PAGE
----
This weekend, my local club (Devizes) held its annual show, ‘Attack’. I feel this is the quintessential ‘old school’ type of show; a good but limited range of traders, plus a decent number of demo/participation games that are not too flashy and, on the whole, are achievable by many gamers, both at home and at club meetings. In addition there were a range of friendly, well attended competition games and the overall attendance was not too crowded, so getting to see and speak to traders was not a chore.
On the purchasing front I managed to buy most of what I planned, plus a few impulse buys. I was surprised that there was not a dedicated Flames of War supplier considering the sizable competition being held. Luckily the early war models I wanted were available on a stand selling 3D-printed models (Vector Designer Maker) at a fraction of the Battlefront prices. They looked surprisingly detailed and the range was extensive. I have no previous experience of 3D-printed figures so was keen to try them out. The base model looks rather garish (red plastic), and needs some trimming and tidying up with a sharp modelling knife. I next washed with detergent, dried and under-coated with black primer, which covered OK. I look forward to painting them up and comparing them to other resin and metal models. My first impressions suggest that 3D-printing has a bright future in the hobby, and as technology improves and costs fall I can see gamers purchasing files and printing at home!
The B&B at Attack is always excellent, not too crowded with a good range of objects for sale. This year I managed to sell a few odds and ends, and the money raised covered all my purchases. In fact at the end of the show I was slightly in profit! I managed to chat and catch up with many friends, including Graham, who was over from Belgium and playing in the FoW competition (he came 6th, a bit disappointing for him). Most of my time was spend viewing the games on display. The games that stood out for me at the show included:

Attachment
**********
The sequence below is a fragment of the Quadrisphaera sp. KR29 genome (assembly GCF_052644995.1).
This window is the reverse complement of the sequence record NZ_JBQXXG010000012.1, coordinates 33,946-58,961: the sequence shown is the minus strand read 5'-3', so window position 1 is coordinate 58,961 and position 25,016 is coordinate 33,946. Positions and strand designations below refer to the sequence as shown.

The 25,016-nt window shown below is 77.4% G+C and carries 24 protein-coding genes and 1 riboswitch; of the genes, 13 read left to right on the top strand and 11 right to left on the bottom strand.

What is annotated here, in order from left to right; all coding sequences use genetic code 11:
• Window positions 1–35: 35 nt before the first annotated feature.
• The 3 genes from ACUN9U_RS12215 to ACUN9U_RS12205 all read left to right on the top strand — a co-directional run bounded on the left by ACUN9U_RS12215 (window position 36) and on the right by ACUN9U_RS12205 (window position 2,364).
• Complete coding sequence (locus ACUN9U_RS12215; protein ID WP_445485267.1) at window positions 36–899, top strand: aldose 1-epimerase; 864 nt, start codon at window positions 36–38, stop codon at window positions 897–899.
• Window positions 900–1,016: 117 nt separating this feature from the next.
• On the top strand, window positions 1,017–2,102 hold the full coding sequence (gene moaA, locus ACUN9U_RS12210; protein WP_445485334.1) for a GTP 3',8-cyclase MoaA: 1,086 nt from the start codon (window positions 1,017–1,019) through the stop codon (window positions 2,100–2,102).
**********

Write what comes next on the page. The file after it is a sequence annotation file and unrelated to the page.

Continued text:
A large 28mm WW2 Sword beach assault using Rapid Fire rules (Exceterford Wargamers(?)). This not a set of rules I particularly like, but the landing craft and DD tanks etc. were a joy to see. There was a FIW skirmish game using 42mm ‘toy soldier’ style figures (DDWG, Clive). This was a truly ‘old school’ game and the extraneous vignettes (e.g. pumpkin field, fish eagle, moose etc.) really bought life to the game. In addition, the large WW1 Wings of War game that is a regular feature at the show was impressive, as was a 54mm NW Frontier game, which was also nicely modelled. The was a nice 28mm ECW game (Last Chance Wargamers) and a demo game for a set of ECW rules (Bicorne Miniatures).
At the end of the weekend I spent a couple of hours helping to clear up. I think attending gamers should more appreciate the amount of effort the organising clubs put into holding such a show; it is not simply a money raising endeavour but requires an enormous amount of planning and work by club volunteers. So, my thanks go to all fellow DDWG members and I look forward to next years show!